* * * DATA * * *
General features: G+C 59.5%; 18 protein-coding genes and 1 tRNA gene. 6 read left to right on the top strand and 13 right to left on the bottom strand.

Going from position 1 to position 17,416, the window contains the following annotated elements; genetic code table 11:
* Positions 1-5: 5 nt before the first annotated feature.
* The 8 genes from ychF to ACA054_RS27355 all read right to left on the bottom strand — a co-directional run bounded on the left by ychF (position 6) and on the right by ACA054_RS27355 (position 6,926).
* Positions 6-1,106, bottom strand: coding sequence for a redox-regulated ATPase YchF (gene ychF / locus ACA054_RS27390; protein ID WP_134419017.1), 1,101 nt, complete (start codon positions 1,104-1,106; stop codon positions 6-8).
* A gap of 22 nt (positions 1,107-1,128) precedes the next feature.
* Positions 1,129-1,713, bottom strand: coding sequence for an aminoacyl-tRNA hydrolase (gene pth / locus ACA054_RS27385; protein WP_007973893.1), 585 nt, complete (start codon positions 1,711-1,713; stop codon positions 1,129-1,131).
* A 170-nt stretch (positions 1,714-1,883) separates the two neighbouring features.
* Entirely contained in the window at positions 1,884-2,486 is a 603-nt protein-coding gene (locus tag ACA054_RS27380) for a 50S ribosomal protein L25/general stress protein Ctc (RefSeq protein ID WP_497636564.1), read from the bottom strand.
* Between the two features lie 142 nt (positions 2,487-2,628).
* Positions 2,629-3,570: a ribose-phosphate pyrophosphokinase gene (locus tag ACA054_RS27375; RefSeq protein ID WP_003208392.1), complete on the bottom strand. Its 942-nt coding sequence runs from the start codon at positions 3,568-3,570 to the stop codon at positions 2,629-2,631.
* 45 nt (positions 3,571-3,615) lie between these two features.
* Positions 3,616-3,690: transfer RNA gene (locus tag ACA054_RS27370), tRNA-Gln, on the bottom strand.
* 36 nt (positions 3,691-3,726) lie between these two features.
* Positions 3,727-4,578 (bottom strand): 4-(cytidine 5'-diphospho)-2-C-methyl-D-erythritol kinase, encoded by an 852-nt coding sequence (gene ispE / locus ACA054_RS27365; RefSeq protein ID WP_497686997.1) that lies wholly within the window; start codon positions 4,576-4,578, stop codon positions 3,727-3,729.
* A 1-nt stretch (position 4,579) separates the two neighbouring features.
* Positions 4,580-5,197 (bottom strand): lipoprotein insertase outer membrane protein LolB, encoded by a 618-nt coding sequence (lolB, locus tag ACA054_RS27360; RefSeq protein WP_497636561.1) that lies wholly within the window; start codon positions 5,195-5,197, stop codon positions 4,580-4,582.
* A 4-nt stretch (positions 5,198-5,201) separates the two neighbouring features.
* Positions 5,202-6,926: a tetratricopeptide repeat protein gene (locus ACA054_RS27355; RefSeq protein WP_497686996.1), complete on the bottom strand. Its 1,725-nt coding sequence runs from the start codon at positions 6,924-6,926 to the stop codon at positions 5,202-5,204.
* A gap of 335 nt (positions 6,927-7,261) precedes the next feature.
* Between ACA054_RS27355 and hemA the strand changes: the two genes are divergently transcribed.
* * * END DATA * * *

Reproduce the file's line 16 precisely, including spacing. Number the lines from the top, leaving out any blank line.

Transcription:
* A 1-nt stretch (position 4,579) separates the two neighbouring features.